By Alan Prendergast
By Michael Roberts
By Michael Roberts
By Amber Taufen
By Patricia Calhoun
By William Breathes
By Michael Roberts
By Melanie Asmar
A month ago, a frustrated mommy wrote a post on the main message board of the Highlands Mommies, an online parents' group in northwest Denver. The note also landed in hundreds of e-mail inboxes. The subject was "wine jester."
"Anyone know the owners of the Winejester?" the woman asked. "We just had a ridiculously horrible experience, including being yelled at 'GET OUT! GET OUT AND DON'T COME BACK!' before I got two steps into the shop. I'd like to give the owner a chance to answer for this. Seriously, I am so shocked."
The Winejester is a wine shop near the corner of Tennyson Street and West 44th Avenue. It's been open three years. Though the owner, Chris Smith, isn't a Mommy herself, she's done her best to court the group, offering special Highlands Mommies tastings and discounts on Mother's Day. Many other businesses do the same sort of thing.
The Mommies, after all, are a powerful group. Its sheer size — there are 2,874 members — and its geographical concentration make it a formidable organization. Plus, any member can reach every other member instantaneously, whether the intent is to set up a play date, ask for breastfeeding advice, solicit donations for a holiday gift drive, alert neighbors to car break-ins, invite them to a political rally — or rant about a business.Video: Highlands Mommies take us on a windshield tour of the 'hood ... in a minivan
And although the women who lead the seven-year-old organization, Laverne Herrera-Hay and Elina Martinez, haven't tried to harness that power on a grand scale, the potential is there, and it makes some people wary.
"They have a lot of community sway," says Bill Rodriguez, past president of Highland United Neighbors Inc., or HUNI, the local neighborhood association. "I think whether or not people agree with them all the time, they're still listening and are talked about. They create conversations. They've become a force to be reckoned with."
Beginning in January, the Highlands Mommies plan to step things up, moving their online message boards, directories and classified listings to a more robust web platform that will be better able to handle the group's increasing demands. They'll also debut an improved public home page, listing events and other information.
The Mommies will also add four moderators to help managing directors Herrera-Hay and Martinez handle their extensive volunteer workload.
Over the years, the Mommies have gotten involved in crime prevention, park issues and the local schools. They keep a watch on everything and aren't afraid to speak up — something that has earned them the nickname of "Highlands Mafia."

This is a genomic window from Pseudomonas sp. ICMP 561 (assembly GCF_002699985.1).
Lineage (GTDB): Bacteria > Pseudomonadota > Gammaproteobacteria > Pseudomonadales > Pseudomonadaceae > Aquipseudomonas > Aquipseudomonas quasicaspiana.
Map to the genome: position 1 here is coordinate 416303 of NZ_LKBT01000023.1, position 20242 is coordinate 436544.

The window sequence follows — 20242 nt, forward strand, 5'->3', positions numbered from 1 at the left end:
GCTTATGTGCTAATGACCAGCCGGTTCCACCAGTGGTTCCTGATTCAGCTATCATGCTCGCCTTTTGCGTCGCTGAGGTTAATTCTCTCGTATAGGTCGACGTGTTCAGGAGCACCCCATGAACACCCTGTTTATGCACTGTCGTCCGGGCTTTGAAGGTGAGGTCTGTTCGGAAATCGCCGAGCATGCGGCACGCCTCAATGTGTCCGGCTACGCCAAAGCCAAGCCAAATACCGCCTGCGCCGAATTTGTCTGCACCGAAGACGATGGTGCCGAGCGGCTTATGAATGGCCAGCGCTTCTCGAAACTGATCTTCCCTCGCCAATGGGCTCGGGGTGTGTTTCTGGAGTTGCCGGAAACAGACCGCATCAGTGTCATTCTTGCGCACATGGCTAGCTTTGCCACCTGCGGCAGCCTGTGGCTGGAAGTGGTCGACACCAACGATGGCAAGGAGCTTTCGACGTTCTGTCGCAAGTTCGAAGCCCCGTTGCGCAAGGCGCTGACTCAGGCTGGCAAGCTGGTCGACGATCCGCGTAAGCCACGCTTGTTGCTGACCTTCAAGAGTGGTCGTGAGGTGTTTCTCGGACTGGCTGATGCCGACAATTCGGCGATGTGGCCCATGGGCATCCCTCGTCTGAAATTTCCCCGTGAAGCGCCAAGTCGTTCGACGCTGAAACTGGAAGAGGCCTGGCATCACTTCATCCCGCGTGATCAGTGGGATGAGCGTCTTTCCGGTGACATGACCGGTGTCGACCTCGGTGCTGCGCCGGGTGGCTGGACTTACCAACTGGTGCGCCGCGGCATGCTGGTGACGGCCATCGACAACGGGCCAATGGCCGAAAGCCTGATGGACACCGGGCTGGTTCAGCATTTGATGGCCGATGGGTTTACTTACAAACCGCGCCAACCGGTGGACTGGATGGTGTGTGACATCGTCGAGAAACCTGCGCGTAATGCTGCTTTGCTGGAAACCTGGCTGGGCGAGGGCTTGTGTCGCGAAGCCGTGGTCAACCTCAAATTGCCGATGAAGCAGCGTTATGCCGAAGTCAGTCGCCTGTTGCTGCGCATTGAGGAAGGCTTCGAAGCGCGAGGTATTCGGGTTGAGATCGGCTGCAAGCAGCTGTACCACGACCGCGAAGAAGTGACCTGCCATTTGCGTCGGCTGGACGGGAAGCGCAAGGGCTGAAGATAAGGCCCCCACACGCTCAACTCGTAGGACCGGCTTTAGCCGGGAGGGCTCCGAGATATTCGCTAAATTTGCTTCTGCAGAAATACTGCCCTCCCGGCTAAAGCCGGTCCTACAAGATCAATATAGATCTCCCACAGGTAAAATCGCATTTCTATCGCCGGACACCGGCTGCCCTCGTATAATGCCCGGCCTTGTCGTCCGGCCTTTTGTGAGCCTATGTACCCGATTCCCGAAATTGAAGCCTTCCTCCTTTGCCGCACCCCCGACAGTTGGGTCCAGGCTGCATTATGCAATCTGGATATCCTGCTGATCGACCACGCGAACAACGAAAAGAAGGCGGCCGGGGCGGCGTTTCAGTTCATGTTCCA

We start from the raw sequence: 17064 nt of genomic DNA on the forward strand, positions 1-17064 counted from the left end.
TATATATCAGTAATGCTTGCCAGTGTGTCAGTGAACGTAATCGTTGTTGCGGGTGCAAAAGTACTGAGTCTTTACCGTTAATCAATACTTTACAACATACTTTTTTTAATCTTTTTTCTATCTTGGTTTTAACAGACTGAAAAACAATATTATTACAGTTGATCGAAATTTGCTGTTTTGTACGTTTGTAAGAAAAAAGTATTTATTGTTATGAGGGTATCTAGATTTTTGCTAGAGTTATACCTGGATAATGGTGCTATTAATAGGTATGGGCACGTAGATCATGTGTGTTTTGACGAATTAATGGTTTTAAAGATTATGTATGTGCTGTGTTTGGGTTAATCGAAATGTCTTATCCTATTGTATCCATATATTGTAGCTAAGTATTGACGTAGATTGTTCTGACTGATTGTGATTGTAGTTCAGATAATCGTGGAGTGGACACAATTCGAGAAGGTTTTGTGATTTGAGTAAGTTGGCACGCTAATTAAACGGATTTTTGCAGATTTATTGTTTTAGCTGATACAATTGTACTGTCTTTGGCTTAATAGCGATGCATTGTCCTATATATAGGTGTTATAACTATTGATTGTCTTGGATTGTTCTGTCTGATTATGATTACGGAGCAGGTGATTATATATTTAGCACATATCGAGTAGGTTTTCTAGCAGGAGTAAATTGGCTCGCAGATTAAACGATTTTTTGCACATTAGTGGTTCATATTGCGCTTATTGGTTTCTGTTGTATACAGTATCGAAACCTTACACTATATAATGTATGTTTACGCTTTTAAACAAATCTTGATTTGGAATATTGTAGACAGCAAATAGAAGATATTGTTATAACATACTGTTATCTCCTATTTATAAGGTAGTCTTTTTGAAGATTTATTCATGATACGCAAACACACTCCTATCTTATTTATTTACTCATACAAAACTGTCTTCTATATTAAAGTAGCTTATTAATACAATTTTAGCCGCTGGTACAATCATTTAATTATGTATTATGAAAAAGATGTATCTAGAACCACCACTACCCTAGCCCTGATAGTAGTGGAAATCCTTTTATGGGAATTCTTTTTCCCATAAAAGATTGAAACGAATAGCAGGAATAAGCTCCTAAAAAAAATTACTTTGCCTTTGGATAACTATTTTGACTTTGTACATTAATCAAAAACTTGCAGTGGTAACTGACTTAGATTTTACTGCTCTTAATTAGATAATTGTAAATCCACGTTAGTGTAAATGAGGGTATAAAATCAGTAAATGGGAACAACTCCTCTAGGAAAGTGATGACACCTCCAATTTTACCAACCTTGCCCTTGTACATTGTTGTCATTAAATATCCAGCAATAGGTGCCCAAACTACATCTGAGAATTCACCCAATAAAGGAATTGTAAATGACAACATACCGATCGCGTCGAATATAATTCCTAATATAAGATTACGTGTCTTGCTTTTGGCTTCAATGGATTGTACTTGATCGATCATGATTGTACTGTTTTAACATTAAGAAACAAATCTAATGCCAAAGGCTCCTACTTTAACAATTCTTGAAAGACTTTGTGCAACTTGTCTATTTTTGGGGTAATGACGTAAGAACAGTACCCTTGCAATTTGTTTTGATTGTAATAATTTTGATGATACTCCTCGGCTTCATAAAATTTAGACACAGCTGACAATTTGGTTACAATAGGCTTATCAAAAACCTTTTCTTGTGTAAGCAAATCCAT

Add in the fact that only parents who live in the neighborhood are allowed to join, and the Mommies have become shrouded in a certain kind of urban mystery.
"We have no intention of expanding our boundaries," says Herrera-Hay. "We are very much a community-based organization. Our motto is stay local, buy local — which means we like to go to DJ's Berkeley Cafe for breakfast as opposed to going to a Village Inn.... If we go outside our boundaries, it's not stay local, buy local anymore."
But so far, the group hasn't proven to be a pack of stroller-pushing Tony Sopranos — not really. When one of their rank complains about a business, she'll often be scolded online by scores of other Mommies who point out that the group is supposed to support the neighborhood, not kick it in the pants.
Chris Smith, who owns the Winejester, says she has a good relationship with the Highlands Mommies, though she is not one herself.
Smith explains the incident at her shop like this: A Mommy walked into the shop with her young children, who were dressed in costumes and masks. Smith's puppy got excited and rushed at the children. The Mommy reacted by extending her foot. Whether or not she meant to kick the dog, the puppy flew through the air and landed on his back. Smith wasn't there at the time, but a staff member asked the Mommy to leave.
The day after the Mommy complained on the listserv, several Mommies responded. "You call the owner of the store and give him or her a chance to explain before posting a note on Highlands Mommies," one posted. "The folks at Winejester have never been anything but pleasant.... The behavior described below is indeed out of character, but I'm sure there's an explanation for it."
Then she added a second admonition, one echoed by others: "We need to remember how powerful this listserv is when it comes to business reviews."
The group's directors feel the same way. "You're talking about the potential to really hurt a business," Martinez says. "I'm just not okay with that."
The Highlands Mommies started small. Legend has it that in 2003, a lonely mom posted a handwritten note on the corkboard at Common Grounds Coffeehouse: "Baby seeking baby for a play date" was the gist of it. Another mom who frequented the West Highland coffee shop answered the ad, and the Highlands Mommies were born. Or, at least, conceived.
The play dates grew into an online Yahoo group where moms could post messages to other moms. They e-mailed questions about diaper rash and breastfeeding, and shared concerns about nap patterns. It allowed new moms to find support, answers and friends, and it could be accessed anywhere, anytime.